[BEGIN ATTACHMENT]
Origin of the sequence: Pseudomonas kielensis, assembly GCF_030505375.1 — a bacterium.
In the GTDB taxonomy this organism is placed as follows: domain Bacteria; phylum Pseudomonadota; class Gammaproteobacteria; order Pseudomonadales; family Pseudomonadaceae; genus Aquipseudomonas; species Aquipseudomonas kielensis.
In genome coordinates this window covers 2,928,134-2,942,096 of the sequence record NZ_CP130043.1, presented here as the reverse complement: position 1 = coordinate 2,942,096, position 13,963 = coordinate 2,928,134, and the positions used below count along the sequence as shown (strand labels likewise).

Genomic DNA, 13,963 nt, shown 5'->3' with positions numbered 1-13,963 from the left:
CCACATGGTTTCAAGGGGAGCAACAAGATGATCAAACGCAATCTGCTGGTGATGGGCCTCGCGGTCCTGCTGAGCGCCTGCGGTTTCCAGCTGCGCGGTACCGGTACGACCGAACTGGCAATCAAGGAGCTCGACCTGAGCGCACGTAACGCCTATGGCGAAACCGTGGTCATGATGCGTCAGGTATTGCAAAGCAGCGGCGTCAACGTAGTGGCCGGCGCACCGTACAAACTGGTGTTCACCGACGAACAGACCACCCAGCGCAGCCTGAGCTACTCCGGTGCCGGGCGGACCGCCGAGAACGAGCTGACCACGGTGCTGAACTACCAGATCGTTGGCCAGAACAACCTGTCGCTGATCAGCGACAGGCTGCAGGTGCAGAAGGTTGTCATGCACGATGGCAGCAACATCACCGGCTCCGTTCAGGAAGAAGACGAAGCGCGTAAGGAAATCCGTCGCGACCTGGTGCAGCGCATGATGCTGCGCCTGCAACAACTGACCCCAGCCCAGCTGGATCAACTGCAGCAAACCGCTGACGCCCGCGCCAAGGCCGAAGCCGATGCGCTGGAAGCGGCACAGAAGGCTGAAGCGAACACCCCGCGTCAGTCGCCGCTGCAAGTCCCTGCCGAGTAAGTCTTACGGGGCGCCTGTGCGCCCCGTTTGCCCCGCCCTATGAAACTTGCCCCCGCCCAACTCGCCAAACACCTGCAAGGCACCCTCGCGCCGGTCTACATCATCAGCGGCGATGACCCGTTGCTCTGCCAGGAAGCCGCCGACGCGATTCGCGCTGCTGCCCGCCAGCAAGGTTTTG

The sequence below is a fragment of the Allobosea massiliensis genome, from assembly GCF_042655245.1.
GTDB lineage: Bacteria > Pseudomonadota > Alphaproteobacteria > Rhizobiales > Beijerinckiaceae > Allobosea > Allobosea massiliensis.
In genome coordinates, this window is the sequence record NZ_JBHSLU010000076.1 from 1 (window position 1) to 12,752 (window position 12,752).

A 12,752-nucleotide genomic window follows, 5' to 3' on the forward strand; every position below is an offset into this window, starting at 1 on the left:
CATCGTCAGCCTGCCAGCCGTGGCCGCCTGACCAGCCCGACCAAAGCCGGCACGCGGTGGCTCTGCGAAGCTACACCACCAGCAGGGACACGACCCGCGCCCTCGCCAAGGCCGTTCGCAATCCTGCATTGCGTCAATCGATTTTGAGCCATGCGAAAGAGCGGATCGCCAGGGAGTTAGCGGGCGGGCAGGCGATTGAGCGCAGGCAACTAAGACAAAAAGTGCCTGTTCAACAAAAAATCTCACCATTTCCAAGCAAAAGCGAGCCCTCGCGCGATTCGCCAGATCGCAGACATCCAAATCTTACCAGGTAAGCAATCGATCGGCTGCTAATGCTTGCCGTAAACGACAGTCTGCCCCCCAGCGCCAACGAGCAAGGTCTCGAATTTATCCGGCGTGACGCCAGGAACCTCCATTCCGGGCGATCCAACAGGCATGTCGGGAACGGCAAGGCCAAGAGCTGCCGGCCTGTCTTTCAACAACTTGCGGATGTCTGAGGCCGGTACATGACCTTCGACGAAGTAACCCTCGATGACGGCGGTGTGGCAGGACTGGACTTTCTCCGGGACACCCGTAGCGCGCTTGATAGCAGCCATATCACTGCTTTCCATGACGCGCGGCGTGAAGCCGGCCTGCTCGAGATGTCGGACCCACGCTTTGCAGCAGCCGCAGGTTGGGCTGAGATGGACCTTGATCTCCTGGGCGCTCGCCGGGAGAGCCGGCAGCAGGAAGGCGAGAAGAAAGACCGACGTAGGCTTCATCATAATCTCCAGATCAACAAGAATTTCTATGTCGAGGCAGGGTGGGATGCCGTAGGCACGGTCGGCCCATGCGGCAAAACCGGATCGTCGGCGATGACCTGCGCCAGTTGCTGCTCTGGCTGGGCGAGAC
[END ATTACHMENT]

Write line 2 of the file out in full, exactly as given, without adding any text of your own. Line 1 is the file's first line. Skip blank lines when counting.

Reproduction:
In the GTDB taxonomy this organism is placed as follows: domain Bacteria; phylum Pseudomonadota; class Gammaproteobacteria; order Pseudomonadales; family Pseudomonadaceae; genus Aquipseudomonas; species Aquipseudomonas kielensis.